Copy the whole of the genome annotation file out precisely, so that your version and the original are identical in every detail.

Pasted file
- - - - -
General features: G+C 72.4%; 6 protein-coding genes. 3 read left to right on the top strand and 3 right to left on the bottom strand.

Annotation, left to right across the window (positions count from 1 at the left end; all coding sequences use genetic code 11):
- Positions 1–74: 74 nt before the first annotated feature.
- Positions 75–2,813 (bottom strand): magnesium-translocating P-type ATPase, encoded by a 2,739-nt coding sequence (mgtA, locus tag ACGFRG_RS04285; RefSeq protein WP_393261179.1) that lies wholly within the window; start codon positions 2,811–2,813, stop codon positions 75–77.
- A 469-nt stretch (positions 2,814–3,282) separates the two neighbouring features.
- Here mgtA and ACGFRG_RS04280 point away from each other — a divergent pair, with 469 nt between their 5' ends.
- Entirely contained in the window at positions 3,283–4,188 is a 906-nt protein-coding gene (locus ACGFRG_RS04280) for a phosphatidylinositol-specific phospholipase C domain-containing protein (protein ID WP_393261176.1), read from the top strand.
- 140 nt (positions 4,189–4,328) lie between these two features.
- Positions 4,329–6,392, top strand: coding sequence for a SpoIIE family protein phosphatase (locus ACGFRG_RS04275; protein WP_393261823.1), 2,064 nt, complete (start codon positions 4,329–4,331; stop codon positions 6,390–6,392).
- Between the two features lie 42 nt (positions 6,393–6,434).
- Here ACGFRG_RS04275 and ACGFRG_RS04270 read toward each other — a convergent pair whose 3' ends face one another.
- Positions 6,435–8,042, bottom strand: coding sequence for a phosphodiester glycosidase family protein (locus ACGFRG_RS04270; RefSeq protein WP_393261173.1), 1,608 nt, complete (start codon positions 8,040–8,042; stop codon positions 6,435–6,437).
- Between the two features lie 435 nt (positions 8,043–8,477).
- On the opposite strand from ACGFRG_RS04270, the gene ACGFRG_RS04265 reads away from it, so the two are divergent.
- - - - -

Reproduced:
General features: G+C 72.4%; 6 protein-coding genes. 3 read left to right on the top strand and 3 right to left on the bottom strand.

Annotation, left to right across the window (positions count from 1 at the left end; all coding sequences use genetic code 11):
- Positions 1–74: 74 nt before the first annotated feature.
- Positions 75–2,813 (bottom strand): magnesium-translocating P-type ATPase, encoded by a 2,739-nt coding sequence (mgtA, locus tag ACGFRG_RS04285; RefSeq protein WP_393261179.1) that lies wholly within the window; start codon positions 2,811–2,813, stop codon positions 75–77.
- A 469-nt stretch (positions 2,814–3,282) separates the two neighbouring features.
- Here mgtA and ACGFRG_RS04280 point away from each other — a divergent pair, with 469 nt between their 5' ends.
- Entirely contained in the window at positions 3,283–4,188 is a 906-nt protein-coding gene (locus ACGFRG_RS04280) for a phosphatidylinositol-specific phospholipase C domain-containing protein (protein ID WP_393261176.1), read from the top strand.
- 140 nt (positions 4,189–4,328) lie between these two features.
- Positions 4,329–6,392, top strand: coding sequence for a SpoIIE family protein phosphatase (locus ACGFRG_RS04275; protein WP_393261823.1), 2,064 nt, complete (start codon positions 4,329–4,331; stop codon positions 6,390–6,392).
- Between the two features lie 42 nt (positions 6,393–6,434).
- Here ACGFRG_RS04275 and ACGFRG_RS04270 read toward each other — a convergent pair whose 3' ends face one another.
- Positions 6,435–8,042, bottom strand: coding sequence for a phosphodiester glycosidase family protein (locus ACGFRG_RS04270; RefSeq protein WP_393261173.1), 1,608 nt, complete (start codon positions 8,040–8,042; stop codon positions 6,435–6,437).
- Between the two features lie 435 nt (positions 8,043–8,477).
- On the opposite strand from ACGFRG_RS04270, the gene ACGFRG_RS04265 reads away from it, so the two are divergent.